McVeigh Asks for Public Execution

O K L A H O M A   C I T Y, Feb. 11, 2001 -- Convicted Oklahoma City bomber TimothyMcVeigh wrote in a published letter that his execution should bebroadcast publicly.

In a letter published in The Sunday Oklahoman, McVeighquestioned the fairness of limiting the number of witnesses to hisexecution. The Federal Bureau of Prisons is considering aclosed-circuit broadcast to accommodate survivors and relatives ofvictims.

"Because the closed-circuit telecast of my execution raisesthese fundamental equal access concerns, and because I am otherwisenot opposed to such a telecast, a reasonable solution seemsobvious: hold a true public execution — allow a public broadcast,"he wrote.

McVeigh, 32, is set to be executed May 16 by injection at thefederal penitentiary in Terre Haute, Ind., for his role in theApril 19, 1995, bombing of the Alfred P. Murrah Federal Building.The bombing killed 168 people and injured 500.

McVeigh's attorney, Rob Nigh Jr., confirmed that McVeigh wrotethe letter and is serious about broadcasting his execution.

"He is in favor of public scrutiny of government action,including his execution," Nigh told the newspaper.

About 250 people who survived or lost family members in thebombing have asked to see McVeigh's execution, but only eight seatsare available for witnesses on behalf of victims.

Not an Option

A national broadcast is not an option, bureau spokesman DanDunne said.

"It hasn't been considered. It won't happen," Dunne said.

Closed-circuit television has been a part of McVeigh's legalprocess from the start. His Denver trial was shown to bombingvictims at an auditorium in Oklahoma City.

In McVeigh's Feb. 1 handwritten letter, he wondered who would beconsidered for watching his execution.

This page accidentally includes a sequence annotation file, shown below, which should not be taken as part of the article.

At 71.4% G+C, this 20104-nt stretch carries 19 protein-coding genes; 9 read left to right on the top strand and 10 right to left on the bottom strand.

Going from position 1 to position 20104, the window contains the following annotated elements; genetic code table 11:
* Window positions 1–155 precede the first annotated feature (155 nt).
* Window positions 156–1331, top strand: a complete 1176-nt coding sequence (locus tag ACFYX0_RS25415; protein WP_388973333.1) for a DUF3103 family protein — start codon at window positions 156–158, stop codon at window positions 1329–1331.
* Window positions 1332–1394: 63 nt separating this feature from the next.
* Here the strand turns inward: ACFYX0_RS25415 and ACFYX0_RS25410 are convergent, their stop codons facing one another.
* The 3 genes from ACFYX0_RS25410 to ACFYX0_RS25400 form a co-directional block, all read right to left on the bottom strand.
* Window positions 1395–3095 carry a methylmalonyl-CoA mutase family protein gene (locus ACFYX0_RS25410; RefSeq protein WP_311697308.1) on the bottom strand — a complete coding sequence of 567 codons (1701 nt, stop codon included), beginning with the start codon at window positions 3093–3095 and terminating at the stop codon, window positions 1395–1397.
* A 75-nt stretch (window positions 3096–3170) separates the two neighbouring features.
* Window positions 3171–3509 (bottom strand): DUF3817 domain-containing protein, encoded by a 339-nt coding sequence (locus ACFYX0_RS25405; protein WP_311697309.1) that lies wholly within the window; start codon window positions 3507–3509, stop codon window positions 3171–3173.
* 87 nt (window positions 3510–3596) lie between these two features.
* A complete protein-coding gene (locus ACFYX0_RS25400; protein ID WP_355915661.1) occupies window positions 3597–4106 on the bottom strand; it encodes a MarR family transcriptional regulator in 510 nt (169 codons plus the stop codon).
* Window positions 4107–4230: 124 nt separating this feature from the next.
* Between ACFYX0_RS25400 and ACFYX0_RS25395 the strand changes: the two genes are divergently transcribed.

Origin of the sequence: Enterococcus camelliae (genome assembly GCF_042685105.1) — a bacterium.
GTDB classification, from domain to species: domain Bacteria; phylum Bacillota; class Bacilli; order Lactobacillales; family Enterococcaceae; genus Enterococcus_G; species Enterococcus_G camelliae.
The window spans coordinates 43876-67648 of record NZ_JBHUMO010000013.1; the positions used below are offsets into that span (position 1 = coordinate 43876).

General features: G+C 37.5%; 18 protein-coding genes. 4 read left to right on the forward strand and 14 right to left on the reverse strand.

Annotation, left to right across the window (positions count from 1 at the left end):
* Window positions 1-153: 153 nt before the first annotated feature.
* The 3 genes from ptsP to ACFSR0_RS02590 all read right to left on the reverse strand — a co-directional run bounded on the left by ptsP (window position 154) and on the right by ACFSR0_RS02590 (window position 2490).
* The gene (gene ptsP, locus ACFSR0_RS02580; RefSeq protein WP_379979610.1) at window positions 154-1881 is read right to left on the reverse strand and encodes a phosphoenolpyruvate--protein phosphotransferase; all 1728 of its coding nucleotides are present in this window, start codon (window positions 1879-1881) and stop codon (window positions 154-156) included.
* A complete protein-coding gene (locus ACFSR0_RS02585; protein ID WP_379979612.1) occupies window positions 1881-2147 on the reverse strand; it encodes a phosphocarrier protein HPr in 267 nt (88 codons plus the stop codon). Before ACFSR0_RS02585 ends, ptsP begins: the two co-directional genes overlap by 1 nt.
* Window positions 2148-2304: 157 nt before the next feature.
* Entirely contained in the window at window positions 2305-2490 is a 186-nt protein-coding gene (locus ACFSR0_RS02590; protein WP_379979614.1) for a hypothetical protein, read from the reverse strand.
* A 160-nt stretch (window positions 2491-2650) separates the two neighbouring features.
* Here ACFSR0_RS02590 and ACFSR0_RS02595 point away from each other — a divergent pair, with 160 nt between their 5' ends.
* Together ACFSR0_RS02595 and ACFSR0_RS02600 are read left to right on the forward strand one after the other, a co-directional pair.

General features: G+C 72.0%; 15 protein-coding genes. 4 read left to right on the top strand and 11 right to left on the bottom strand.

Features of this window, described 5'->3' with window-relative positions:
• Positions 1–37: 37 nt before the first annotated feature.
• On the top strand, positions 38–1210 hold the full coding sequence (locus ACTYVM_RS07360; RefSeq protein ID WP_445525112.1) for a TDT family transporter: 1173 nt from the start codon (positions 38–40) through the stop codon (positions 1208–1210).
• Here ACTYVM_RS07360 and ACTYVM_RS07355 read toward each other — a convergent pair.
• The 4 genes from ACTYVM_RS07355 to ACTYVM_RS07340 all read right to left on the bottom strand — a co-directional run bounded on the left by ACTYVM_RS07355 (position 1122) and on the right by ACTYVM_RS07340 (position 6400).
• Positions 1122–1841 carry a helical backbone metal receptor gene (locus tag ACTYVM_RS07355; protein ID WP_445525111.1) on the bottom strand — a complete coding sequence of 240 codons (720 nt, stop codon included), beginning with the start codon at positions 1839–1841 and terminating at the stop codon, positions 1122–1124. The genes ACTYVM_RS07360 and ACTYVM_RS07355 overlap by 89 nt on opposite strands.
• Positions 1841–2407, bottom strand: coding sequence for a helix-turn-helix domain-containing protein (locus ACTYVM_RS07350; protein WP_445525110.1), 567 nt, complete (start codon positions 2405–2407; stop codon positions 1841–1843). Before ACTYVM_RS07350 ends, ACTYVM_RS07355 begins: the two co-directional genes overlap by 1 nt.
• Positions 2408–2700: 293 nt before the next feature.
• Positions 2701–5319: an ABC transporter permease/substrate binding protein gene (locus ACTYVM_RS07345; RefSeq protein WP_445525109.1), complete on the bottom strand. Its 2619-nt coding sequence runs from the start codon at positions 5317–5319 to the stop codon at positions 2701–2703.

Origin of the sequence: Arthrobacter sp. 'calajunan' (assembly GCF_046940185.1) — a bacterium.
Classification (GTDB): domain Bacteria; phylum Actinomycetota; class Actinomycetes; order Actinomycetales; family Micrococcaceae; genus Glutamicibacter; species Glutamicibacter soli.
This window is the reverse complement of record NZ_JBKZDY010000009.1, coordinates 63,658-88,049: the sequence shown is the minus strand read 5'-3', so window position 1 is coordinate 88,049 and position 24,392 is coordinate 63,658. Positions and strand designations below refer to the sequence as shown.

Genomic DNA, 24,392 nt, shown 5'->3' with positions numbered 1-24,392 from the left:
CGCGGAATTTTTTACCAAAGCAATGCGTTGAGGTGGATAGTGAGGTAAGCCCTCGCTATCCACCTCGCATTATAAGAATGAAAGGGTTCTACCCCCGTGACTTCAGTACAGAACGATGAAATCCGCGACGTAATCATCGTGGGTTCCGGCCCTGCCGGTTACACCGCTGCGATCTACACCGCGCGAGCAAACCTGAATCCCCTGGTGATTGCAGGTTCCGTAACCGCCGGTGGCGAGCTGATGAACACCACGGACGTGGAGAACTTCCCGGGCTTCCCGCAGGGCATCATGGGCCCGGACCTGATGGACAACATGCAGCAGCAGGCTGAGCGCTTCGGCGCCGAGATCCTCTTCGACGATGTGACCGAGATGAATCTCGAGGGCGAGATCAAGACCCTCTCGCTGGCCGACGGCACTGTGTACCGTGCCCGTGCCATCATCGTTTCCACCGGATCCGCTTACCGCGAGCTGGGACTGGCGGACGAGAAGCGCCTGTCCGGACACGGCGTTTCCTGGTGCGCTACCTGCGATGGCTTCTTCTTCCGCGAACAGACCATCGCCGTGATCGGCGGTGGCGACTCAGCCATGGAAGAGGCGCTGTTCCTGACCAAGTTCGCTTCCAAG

"It has … been said that all of Oklahoma was a victim of thebombing. Can all of Oklahoma watch?" he wrote.

He also complained in the letter about the limits put on hiswitness list. McVeigh can have six witnesses, including onespiritual adviser, two lawyers and three adult relatives orfriends.

McVeigh would be the first federal inmate executed since 1963.He dropped all appeals in January and has until Friday to seekclemency from President Bush.

The idea of televising executions is not new in the UnitedStates. Several states, including Oklahoma, have allowed relativesof murder victims to watch executions on closed-circuit television.

In 1994, former talk-show host Phil Donahue tried to getpermission to televise the execution of murderer David Lawson, butwas denied by the North Carolina Supreme Court and the U.S. SupremeCourt.

McVeigh will not make a legal push for a public execution, butNigh said he supports the idea.

"If it is our collective judgment that capital punishment is areasonable response to crime, we need to come to grips with what itactually is," he said.

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